Serena's dirty dress

And this was absolutely nothing to what her child bridesmaid Rosie did to her dress.

Rosie's dirty dress

Let’s just see a close-up of all its gory glory…

Bink's dirty dress bottom

Which was simply amateur to what Serena’s grown up bridesmaid, Bink, did to hers. She got an entire regiment of paratroopers to work on it…

Bink's dirty dress

Impressive, isn’t it?

Now, when a beautiful dress gets dirty, it is urgent to get it cleaned. As I hope I made clear in Cleaning (Episode 1). We, alas, lost a precious two or three weeks sending the gowns to several conventional dry-cleaners in order for them to waste time telling us they couldn’t clean them before posting them back again, so by the time we sent them to Ludovic Blanc they’d already had a little time for the dirt to settle in.

Giving him even more of a challenge.

However, what is not urgent at all is getting the lace mended. As far as I’m aware, Serena and Christian are not yet planning a “Renewal of Vows” – despite these being so popular nowadays. And although the etiquette is that a bride can properly wear her wedding gown to social events for up to a year after her wedding day, obviously that requires a social event posh enough for her to wear it to. For which, Serena is still waiting…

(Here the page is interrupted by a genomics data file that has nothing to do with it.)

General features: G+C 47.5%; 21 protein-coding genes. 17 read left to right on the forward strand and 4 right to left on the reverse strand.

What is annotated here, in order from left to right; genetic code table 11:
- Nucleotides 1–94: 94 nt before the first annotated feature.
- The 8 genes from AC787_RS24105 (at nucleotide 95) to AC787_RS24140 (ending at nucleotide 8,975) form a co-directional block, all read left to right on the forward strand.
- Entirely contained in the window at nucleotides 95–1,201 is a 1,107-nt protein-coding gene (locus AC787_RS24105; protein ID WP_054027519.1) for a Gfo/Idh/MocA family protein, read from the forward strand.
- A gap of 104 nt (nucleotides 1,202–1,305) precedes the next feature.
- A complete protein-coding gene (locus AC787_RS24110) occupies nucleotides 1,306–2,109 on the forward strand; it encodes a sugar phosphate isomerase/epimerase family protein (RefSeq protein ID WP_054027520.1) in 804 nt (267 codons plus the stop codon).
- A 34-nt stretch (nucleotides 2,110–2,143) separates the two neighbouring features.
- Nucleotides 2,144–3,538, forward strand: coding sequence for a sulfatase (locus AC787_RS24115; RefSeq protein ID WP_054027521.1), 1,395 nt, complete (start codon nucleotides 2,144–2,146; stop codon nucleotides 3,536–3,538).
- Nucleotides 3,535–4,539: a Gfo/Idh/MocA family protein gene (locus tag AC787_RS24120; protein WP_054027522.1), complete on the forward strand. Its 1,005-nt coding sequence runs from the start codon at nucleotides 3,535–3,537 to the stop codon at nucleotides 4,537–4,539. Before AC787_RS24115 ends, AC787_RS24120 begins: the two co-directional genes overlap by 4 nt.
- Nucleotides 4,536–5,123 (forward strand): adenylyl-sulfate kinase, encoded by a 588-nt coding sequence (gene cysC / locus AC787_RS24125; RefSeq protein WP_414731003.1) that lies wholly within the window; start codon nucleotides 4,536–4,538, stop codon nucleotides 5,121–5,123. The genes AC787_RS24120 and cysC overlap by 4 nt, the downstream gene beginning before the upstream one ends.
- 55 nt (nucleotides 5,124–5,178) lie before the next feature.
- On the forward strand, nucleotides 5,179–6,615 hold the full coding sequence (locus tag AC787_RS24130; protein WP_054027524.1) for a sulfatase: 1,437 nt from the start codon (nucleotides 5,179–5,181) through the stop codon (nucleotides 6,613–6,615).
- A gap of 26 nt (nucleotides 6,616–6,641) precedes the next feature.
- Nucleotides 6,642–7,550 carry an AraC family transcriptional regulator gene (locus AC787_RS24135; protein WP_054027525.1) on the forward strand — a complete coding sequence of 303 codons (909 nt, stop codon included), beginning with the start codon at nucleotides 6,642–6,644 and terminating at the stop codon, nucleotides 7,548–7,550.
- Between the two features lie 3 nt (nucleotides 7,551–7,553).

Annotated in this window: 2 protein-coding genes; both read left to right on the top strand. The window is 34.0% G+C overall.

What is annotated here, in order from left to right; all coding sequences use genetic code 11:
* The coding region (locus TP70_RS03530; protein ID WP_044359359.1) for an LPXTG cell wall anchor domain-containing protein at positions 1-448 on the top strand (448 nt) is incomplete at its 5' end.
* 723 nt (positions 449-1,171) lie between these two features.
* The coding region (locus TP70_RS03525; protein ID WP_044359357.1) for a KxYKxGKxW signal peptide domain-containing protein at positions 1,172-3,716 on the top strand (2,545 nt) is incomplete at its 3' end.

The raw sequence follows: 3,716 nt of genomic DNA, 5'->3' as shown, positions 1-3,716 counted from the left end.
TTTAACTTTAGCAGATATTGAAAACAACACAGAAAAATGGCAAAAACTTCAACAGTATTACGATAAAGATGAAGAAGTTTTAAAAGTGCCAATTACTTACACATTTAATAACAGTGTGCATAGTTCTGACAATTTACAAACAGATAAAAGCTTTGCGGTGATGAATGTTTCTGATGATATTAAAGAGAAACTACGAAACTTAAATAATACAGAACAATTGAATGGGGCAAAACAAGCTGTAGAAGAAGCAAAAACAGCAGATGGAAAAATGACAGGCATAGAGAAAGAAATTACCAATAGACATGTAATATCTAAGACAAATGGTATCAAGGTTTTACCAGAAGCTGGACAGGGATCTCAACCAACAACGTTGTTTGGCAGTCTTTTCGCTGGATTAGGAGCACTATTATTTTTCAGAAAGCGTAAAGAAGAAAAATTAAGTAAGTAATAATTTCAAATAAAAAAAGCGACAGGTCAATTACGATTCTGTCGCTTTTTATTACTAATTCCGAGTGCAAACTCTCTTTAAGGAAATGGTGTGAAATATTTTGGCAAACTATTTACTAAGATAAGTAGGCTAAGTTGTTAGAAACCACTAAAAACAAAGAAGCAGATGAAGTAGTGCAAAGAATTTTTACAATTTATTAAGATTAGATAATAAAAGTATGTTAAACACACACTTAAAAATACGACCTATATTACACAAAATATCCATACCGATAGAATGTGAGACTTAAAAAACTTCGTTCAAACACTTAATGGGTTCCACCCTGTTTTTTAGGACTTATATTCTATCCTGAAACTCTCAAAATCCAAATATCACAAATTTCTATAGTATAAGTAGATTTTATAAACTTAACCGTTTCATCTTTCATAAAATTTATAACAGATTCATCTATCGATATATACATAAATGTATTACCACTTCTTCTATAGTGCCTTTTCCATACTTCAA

So the gown is still waiting at Melanie’s for a window in Melanie’s time for the lace to be mended. And Melanie’s having a new bride who needs dressing every other moment as she does, the long winter evening in which to mend the lace hasn’t yet come about.

All this being an somewhat long-winded way of saying that I wanted to photograph the effect Ludovic and his process had on Serena’s gown so I could show it to you, and I can’t because it isn’t mended yet but is sitting in Melanie’s workshop.

Why did I? Because it has to be seen to be believed.

Let’s just recap a little shall we? I sent all three dresses – Serena’s, Bink’s and Rosie’s – off to what I believed to be the best dry cleaner in the country. They certainly talked the talk. Several generations, unique cleaning machine they’d invented themselves, gentlest process, etc.